Getting Recovery Right After Neck Dissection (GRRAND-F): Mixed-methods feasibility study to design a pragmatic randomised controlled trial

Smith, Toby O. ORCID: https://orcid.org/0000-0003-1673-2954, Garrett, Angela, Liu, Tianshu, Morris, Alana, Gallyer, Victoria, Fordham, Bethany A., Dutton, Susan J., Chester-Jones, Mae, Lamb, Sarah E. and Winter, Stuart Charles (2023) Getting Recovery Right After Neck Dissection (GRRAND-F): Mixed-methods feasibility study to design a pragmatic randomised controlled trial. Frontiers in Oncology, 13. ISSN 2234-943X

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Abstract

Objective: To determine the feasibility of a randomised controlled trial to estimate the effectiveness and cost-effectiveness of a rehabilitation intervention following neck dissection (ND) after head and neck cancer (HNC). Design: Two-arm, open, pragmatic, parallel, multicentre, randomised controlled feasibility trial. Setting: Two UK NHS hospitals. Participants: People who had HNC in whom a ND was part of their care. We excluded those with a life expectancy of six months or less, pre-existing, long-term neurological disease affecting the shoulder and cognitive impairment. Intervention: Usual care (standard care supplemented with a booklet on postoperative self-management) was received by all participants. The GRRAND intervention programme consisted of usual care plus up to six individual physiotherapy sessions including neck and shoulder range of motion and progressive resistance exercises, advice and education. Between sessions, participants were advised to complete a home exercise programme. Randomisation: 1:1 randomisation. Allocation was based on minimisation, stratified by hospital site and spinal accessory nerve sacrifice. It was not possible to mask treatment received. Main outcome measures: Primary: Participant recruitment, retention and fidelity to the study protocol and interventions from study participants and staff at six months post-randomisation (and 12 months for those reaching that time-point). Secondary: clinical measures of pain, function, physical performance, health-related quality of life, health utilisation and adverse events. Results: 36 participants were recruited and enrolled. The study achieved five of its six feasibility targets. These included consent - 70% of eligible participants were consented; intervention fidelity - 78% participants discharged completed the intervention sessions; contamination - none - no participants in the control arm received the GRRAND-F intervention and retention - 8% of participants were lost to follow-up. The only feasibility target that was not achieved was the recruitment target where only 36 of the planned 60 participants were recruited over 18 months. This was principally due to the COVID-19 pandemic which caused all research activity to be paused or reduced, with a subsequent reduction in. Conclusions: Based on the findings a full-trial can now be designed to better understand whether this proposed intervention is effective. Clinical Trial Registration: https://www.isrctn.com/ISRCTN1197999, identifier ISRCTN11979997.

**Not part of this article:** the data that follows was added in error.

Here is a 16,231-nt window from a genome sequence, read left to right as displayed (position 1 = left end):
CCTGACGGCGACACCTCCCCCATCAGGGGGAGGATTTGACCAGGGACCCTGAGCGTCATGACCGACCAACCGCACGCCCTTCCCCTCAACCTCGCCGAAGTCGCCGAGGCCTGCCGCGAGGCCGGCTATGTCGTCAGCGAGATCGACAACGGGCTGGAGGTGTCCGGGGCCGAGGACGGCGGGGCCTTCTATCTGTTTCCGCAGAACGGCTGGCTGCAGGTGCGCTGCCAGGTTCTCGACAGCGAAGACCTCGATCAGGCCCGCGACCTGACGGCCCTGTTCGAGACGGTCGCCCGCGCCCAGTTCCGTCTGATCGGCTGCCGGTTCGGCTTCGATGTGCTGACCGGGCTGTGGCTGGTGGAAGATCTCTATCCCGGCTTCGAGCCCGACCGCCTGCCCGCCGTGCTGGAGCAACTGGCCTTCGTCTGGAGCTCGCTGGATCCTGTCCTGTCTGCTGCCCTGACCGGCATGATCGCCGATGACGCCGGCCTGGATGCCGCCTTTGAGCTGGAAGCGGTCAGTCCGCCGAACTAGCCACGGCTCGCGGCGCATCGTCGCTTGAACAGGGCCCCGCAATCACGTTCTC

Item Type: Article
Additional Information: Funding: This study was funded by the National Institute for Health Research (NIHR) Research for Patient Benefit grant (PB-PG-1217- 20031). The study was supported by the Oxford Clinical Trials Research Unit, University of Oxford and the National Institute for Health and Care Research Oxford Biomedical Research Centre. SEL was supported by the National Institute for Health and Care Research Exeter Biomedical Research Centre. GRRAND-F Collaborators: Miss Harriet Finze (Oxford University Hospital NHS Foundation Trust), Mr Ray Derkacz (Patient and Public Member), Sites: Principal Investigators: Mr Richard Sisson, Norfolk and Norwich University Hospitals NHS Foundation Trust; Mr Stuart Winter, Oxford University Hospital NHS Foundation Trust; Ms Emma King, Poole Hospital NHS Foundation Trust; Professor Hisham Mehanna, University Hospitals Birmingham NHS Foundation Trust. Trial Steering Committee: Professor Matthew Maddocks (Kings College London), Professor Vinidh Paleri (The Royal Marsden Hospital NHS Foundation Trust, London).
Uncontrolled Keywords: rehabilitation,physiotherapy,neck dissection,head neck cancer,feasibility,rehabilitation,head and neck,cancer,shoulder,surgery,oncology,cancer research,sdg 3 - good health and well-being ,/dk/atira/pure/subjectarea/asjc/2700/2730
Faculty \ School: Faculty of Medicine and Health Sciences > School of Health Sciences
UEA Research Groups: Faculty of Science > Research Groups > Norwich Epidemiology Centre
Faculty of Medicine and Health Sciences > Research Groups > Norwich Epidemiology Centre
Faculty of Medicine and Health Sciences > Research Groups > Health Promotion
Faculty of Medicine and Health Sciences > Research Centres > Population Health
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Depositing User: LivePure Connector
Date Deposited: 27 Feb 2023 10:32
Last Modified: 19 Oct 2023 03:33
URI: https://ueaeprints.uea.ac.uk/id/eprint/91277
DOI: 10.3389/fonc.2023.1110500

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